AU Football: Looking Back, Looking Ahead

Columnist Phillip Marshall writes about previous Auburn football seasons, the current group of Tigers and takes a look at other SEC teams on the eve of the 2004 season for the conference.

Auburn's season-opener in 2003 was a lot more fun. Its season-opener in 2004 makes a lot more sense.

For a Southeastern Conference team to load up its nonconference schedule is dangerous at best, foolhardy at worst. Sure, it's more fun for the fans, but it's not better for the football team. Nonconference games against nationally ranked teams can result in season-damaging losses. They can also result in injuries and bruises that make it more difficult to win conference games down the road. And an eight-game SEC schedule (nine with the championship game) is more than enough for any team to prove its worth.

The Tigers never fully recovered from last season's 23-0 loss to Southern California. It led directly to the 17-3 loss at Georgia Tech the next week and the season was a disappointment before it ever really got started.

Even without such a game, Auburn's schedule is plenty challenging.

If the rankings hold, Auburn will play the No. 2 team in the nation (Georgia) and No. 4 team (LSU). There's also a road test against No. 14 Tennessee, and don't be surprised if Ole Miss is ranked by the time the Tigers get to Oxford on Oct. 30.

On the way to an 11-0 season in 1993, the Tigers played just two ranked teams. The 1988 SEC champions didn't play a ranked team until the regular-season finale against No. 17 Alabama. There are exceptions, of course, but exceptionally difficult schedules and championships usually don't go together.

Last season's Tigers and the 1983 SEC champions played probably the toughest schedules in school history, each taking on five nationally ranked teams. The results of last season, when the schedule included a remarkable five 10-win teams, are well-known. If last season's Tigers had played an easy opener, they probably would also have beaten Georgia Tech. Who knows what would have happened then? If the 1983 team, which took on three top five teams, had played Louisiana-Monroe instead of Texas, all those players would be wearing national championship rings today.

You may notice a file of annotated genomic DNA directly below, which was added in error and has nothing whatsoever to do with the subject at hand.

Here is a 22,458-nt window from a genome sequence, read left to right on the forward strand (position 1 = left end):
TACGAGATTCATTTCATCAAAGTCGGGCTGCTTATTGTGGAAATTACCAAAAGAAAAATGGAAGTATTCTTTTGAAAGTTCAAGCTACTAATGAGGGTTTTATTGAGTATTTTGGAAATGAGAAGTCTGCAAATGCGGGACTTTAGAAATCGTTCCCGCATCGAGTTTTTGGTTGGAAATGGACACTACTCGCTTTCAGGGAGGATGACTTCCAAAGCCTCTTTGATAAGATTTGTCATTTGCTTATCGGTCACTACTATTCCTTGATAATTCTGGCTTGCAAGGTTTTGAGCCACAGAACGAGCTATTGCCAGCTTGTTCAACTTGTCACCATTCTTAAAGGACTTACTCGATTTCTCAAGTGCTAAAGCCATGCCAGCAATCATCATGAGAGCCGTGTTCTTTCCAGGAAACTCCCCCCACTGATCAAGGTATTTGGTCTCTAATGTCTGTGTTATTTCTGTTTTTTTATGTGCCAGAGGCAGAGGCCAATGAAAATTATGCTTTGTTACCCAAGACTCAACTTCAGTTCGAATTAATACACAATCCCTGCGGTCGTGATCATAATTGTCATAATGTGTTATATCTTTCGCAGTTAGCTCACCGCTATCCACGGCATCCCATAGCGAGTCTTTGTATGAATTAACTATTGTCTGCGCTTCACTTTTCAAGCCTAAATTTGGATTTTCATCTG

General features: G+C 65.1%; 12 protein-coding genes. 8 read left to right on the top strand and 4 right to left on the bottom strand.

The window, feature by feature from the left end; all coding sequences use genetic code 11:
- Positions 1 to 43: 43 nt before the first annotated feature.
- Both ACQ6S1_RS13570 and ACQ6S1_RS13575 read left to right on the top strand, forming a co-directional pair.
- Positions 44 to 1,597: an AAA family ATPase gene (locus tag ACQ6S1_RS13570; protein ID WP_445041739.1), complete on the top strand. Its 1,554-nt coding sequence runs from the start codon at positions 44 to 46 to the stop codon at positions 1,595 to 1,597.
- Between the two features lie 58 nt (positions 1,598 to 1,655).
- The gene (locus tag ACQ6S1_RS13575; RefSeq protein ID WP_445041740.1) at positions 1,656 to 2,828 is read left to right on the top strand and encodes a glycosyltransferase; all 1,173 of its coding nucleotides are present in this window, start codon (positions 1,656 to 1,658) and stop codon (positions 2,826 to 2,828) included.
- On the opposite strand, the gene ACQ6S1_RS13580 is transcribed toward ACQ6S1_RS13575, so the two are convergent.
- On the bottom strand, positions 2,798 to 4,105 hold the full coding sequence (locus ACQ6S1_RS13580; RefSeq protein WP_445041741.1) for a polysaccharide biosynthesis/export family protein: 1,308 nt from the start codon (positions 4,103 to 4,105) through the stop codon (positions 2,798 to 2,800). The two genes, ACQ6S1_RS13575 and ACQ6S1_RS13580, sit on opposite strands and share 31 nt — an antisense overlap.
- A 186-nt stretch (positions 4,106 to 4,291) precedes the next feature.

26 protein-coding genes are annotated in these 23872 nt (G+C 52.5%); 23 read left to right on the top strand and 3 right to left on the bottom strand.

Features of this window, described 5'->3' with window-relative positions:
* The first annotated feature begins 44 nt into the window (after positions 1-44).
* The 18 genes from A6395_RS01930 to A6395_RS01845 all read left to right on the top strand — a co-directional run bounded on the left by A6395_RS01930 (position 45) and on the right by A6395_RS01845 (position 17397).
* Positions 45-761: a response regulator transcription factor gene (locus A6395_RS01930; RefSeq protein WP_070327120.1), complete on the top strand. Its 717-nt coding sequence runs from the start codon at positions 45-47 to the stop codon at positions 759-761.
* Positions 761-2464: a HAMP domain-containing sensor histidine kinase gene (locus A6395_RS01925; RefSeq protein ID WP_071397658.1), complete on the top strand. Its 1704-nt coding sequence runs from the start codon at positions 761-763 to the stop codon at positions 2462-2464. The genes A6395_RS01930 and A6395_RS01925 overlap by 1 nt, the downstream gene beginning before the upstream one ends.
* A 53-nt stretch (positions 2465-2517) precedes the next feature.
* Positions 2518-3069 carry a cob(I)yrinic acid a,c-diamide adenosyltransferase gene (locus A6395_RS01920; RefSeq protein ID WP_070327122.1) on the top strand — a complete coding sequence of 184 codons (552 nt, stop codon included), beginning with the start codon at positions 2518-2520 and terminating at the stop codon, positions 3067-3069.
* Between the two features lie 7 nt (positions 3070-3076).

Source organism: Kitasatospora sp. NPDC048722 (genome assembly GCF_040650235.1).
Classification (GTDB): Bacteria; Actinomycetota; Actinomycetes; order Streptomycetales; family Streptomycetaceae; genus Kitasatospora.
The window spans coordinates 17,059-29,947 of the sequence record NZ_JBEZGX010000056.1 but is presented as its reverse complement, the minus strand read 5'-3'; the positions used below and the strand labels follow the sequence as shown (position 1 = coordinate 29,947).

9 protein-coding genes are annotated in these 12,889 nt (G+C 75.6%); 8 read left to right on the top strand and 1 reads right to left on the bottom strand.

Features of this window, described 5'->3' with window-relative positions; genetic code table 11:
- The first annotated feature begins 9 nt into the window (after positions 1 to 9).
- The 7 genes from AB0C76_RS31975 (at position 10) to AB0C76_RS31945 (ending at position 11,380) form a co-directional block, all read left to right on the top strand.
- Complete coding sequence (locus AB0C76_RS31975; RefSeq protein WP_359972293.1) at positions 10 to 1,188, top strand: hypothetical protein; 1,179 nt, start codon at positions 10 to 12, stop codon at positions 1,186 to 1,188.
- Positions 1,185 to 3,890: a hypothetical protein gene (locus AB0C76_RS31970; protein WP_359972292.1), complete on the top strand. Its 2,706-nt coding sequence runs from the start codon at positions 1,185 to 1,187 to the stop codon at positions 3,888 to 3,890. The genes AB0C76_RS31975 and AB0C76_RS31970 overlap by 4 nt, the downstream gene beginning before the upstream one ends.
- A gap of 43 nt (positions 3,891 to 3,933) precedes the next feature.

Even if championships aren't an issue, bowl bids are often based on the overall number of wins. In that respect, a win over Louisiana-Monroe counts just as much as a win over Southern California.

But it's time now to look ahead. Another season is upon us.

With a new offense and a rebuilt defense, Saturday's game could be just what Auburn needs. But it's not likely to be as easy as many seem to expect.

ULM had no chance to compete in last season's 73-7 loss at Jordan-Hare Stadium. Quarterback Steven Jyles didn't make the trip. Coach Charlie Weatherbie had taken over only the previous May. Auburn blocked three punts and once scored four touchdowns while running just two plays on offense.

Al Borges (left) will put his new offensive system on display. Graduate assistant coach Patrick Moore, who works with the offensive line, is pictured on the right.

My guess is this one will be a game for a while, maybe well into the second quarter. Auburn should win comfortably in the end, but it isn't likely to be anything like the blowout of last season.

I learned a long time ago that the only thing that really matters, even in games like this one, is winning and losing. If the Tigers struggle against Louisiana-Monroe, it will be quickly forgotten if they beat LSU. If they blow Louisiana-Monroe out, that won't lessen the sting if they are upset by Mississippi State or are blown out by LSU.

There will be a lot of interesting things to watch Saturday, even against an overmatched opponent. Most interesting will be Al Borges' West Coast offense. It will certainly be different than anything Auburn teams have done in the past. As Borges points out every chance he gets, the West Coast offense is not the passing circus many believe it to be. He says the goal will be to throw 28-32 passes per game.

All 12 SEC teams were scheduled to play over the weekend, but Florida's game against Middle Tennessee State was postponed until Oct. 16 because of Hurricane Frances. That means the Gators will play 11 consecutive games without an open date, a daunting task.

There is an SEC game between South Carolina and Vanderbilt in Nashville and a significant game between Ole Miss and Memphis in Oxford. But one of the more significant games in SEC history will kick off at 5 p.m. in Starkville. Sylvester Croom will become the first African-American to serve as a head coach for an SEC team when Mississippi State plays Tulane.

Sylvester Croom

It's long overdue, and it couldn't have happened to a more deserving man. I've known Croom since his playing days at Alabama, and he's a heck of a coach and even better human being. I suspect the day will come when Alabama officials wonder how in the world they could have passed up the opportunity to call him home.

This week's SEC predictions: Auburn 38, ULM 10; Alabama 31, Utah State 16; Arkansas 34, New Mexico State 20; Georgia 45, Georgia Southern 13; Louisville 38, Kentucky 28; LSU 20, Oregon State 10; Ole Miss 27, Memphis 24; Mississippi State 22, Tulane 17; Vanderbilt 21, South Carolina 20; Tennessee 28, UNLV 14.

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